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# Centripetal/angular acceleration

1. ### UrbanXrisis

I was doing a physics problem and realized that the formula for angular acceleration was the same as the formula for centripetal acceleration (in terms of angular speed)

They both are $$\omega^2r$$
where w is angular speed and r is the radius

Why is that so? When I tried to derive this I got...

$$a_{centripetal}=\frac{v^2}{r}$$
$$a_{centripetal}=\frac{v}{r}v$$
since v/r=w then...
$$a_{centripetal}=\omega v$$

how are they equal? $$\omega v=\omega^2r$$

2. ### stunner5000pt

You've got it wrong ,check your book

true centripetal acceleration is v^2 /r BUT ANGULAR acceleration is the something spinning up faster or spinning down slower. Angular acceleration is $$\alpha = \frac{\Delta \omega}{\Delta t} = \frac{v}{rt}$$

4. ### stunner5000pt

$$\omega$$ is the ANGULAR VELOCITY (or frequency) and $$\omega = \frac{v}{r}$$
the CENTRIPETAL ACCELERATION is a = v^2 /r

since omega = v/r
a = omega r

5. ### UrbanXrisis

do you mean omega v? That's what I have on my first post... does this mean my book was wrong?

6. ### Andrew Mason

6,850
You have to work out the change in velocity as a function of its tangential speed, $v$ or $\omega r$.

Draw a diagram of the velocity vector of a unit mass at time 0. Then draw its velocity vector after a time dt. The mass turns through an angle $d\theta = ds/r = \frac{vdt}{r}$ in that time.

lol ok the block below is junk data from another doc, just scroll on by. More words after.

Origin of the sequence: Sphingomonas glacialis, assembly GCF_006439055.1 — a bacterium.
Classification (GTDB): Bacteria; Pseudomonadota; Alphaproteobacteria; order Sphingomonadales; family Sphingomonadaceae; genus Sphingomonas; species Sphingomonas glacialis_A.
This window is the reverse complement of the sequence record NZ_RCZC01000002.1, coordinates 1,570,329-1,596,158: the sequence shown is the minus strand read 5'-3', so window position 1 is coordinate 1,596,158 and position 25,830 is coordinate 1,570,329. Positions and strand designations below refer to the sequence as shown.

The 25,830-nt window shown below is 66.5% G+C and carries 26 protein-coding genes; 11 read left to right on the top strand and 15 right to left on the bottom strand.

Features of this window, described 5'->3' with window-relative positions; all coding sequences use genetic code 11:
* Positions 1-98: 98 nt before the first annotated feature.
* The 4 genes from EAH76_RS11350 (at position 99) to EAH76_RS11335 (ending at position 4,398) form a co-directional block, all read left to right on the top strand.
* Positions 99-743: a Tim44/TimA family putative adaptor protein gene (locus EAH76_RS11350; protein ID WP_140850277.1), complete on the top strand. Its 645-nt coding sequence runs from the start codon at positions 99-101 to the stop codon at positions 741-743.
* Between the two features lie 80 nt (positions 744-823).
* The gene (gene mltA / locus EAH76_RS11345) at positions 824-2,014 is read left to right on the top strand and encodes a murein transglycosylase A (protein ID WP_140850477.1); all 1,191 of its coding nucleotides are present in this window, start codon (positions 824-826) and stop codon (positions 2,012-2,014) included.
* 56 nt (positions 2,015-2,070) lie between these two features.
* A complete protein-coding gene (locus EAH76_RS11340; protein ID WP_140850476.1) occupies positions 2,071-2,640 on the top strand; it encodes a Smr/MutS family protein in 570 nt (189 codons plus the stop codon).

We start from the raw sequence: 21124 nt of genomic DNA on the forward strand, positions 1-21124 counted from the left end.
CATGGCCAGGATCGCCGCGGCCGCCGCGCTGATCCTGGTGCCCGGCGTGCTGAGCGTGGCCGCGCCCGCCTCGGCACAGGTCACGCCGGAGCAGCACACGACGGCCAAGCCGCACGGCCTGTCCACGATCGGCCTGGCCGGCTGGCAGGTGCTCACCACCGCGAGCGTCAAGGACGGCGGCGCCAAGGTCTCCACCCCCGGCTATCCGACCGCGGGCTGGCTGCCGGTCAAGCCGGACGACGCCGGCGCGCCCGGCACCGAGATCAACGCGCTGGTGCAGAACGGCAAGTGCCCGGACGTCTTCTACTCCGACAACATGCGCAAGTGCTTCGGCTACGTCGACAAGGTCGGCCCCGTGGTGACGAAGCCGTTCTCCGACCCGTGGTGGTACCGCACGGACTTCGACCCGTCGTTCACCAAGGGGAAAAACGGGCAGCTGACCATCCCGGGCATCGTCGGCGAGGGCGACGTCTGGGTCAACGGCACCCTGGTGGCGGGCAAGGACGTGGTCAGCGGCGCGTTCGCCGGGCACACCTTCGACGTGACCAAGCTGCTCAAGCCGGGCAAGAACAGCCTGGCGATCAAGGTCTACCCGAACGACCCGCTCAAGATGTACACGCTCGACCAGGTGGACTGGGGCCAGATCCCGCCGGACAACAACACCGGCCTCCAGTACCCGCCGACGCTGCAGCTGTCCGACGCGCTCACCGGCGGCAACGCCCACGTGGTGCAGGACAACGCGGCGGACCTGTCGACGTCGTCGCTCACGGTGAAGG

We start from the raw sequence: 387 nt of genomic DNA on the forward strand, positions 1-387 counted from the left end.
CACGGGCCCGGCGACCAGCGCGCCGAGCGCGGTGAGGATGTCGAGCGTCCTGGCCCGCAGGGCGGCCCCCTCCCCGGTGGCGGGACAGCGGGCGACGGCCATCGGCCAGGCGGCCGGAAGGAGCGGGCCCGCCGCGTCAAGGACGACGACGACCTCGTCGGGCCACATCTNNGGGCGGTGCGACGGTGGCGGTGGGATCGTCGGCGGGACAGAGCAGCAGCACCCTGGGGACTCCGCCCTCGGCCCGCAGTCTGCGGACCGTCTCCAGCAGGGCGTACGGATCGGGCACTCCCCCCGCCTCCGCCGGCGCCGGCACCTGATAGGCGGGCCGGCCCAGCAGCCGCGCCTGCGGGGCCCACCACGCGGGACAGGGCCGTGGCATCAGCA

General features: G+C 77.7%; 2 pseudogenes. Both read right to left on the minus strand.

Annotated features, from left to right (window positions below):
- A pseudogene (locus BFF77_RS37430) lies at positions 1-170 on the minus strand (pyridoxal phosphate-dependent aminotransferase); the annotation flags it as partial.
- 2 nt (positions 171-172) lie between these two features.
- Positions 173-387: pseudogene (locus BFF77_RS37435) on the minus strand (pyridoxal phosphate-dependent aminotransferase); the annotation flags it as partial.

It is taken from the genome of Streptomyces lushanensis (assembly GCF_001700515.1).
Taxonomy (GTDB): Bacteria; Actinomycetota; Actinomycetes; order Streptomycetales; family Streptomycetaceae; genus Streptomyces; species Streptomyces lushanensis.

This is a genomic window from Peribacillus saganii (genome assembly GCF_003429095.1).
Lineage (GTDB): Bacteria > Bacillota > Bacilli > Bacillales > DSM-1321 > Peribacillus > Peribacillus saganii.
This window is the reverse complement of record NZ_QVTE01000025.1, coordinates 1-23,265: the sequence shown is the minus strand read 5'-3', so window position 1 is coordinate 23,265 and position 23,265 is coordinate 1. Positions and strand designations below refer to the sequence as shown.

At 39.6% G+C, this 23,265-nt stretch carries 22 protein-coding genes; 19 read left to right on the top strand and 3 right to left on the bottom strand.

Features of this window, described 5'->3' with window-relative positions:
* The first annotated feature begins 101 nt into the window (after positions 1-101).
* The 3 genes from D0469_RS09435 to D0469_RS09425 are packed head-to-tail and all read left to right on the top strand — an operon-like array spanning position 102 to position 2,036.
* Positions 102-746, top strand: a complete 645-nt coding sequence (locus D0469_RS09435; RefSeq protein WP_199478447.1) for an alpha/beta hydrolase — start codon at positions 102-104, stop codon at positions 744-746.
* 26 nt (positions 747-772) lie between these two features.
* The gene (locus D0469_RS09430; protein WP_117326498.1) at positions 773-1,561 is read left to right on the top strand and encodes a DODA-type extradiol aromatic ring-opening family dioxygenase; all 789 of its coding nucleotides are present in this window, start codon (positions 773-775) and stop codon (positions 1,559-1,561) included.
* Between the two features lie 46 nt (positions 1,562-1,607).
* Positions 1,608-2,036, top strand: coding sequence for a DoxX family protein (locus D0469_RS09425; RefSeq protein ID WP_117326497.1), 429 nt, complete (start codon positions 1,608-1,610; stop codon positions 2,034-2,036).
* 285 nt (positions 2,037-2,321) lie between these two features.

Also remember that $v = 2\pi r/T = \omega r$ and $d\theta = \omega dt$

Now, the new velocity vector at t=dt is the same length as at t=0 but pointed $d\theta$ to the original. The difference is the change in velocity or dv and is directed toward the centre of the circle along the radius. You can see from the diagram that:

$dv = vsin(d\theta)$ which approaches the limit of $dv = vd\theta$ as $d\theta \rightarrow 0$.

This means: $$dv = vd\theta = \omega r d\theta = \omega^2r dt$$ so

$$dv/dt = a_{centripetal} = \omega^2r$$

AM

7. ### UrbanXrisis

so the formula for angular acceleration is the same as the formula for centripetal acceleration?

8. ### UrbanXrisis

what is wrong with my method? I subbed in v/r for omega but got r*omega
I understand that if I subbed v=omega*r then the equation would come out correct

9. ### Andrew Mason

6,850
No. They are two distinct concepts; two quite different vector quantities with different directions.

For a mass moving in a curved path, centripetal acceleration is radial - toward the centre. Tangential acceleration - in the direction of travel gives rise to non-zero angular acceleration.

The centripetal acceleration ($a_c = -\omega^2r$) is always non-zero if there is circular motion.

AM

Last edited: Mar 1, 2005
10. ### UrbanXrisis

yes I understand the concepts are different, but both equations can be expressed as $$\omega^2 * r$$

is that correct?

11. ### Andrew Mason

6,850
No. Angular acceleration has nothing to do with $\omega$. It depends on torque not angular speed, just as acceleration is a function of force not velocity.

The definition of angular accelaration is $\alpha = a/r = f/mr = fr/mr^2 = \tau/mr^2$. So $\tau = m\alpha r^2$

AM

Last edited: Mar 2, 2005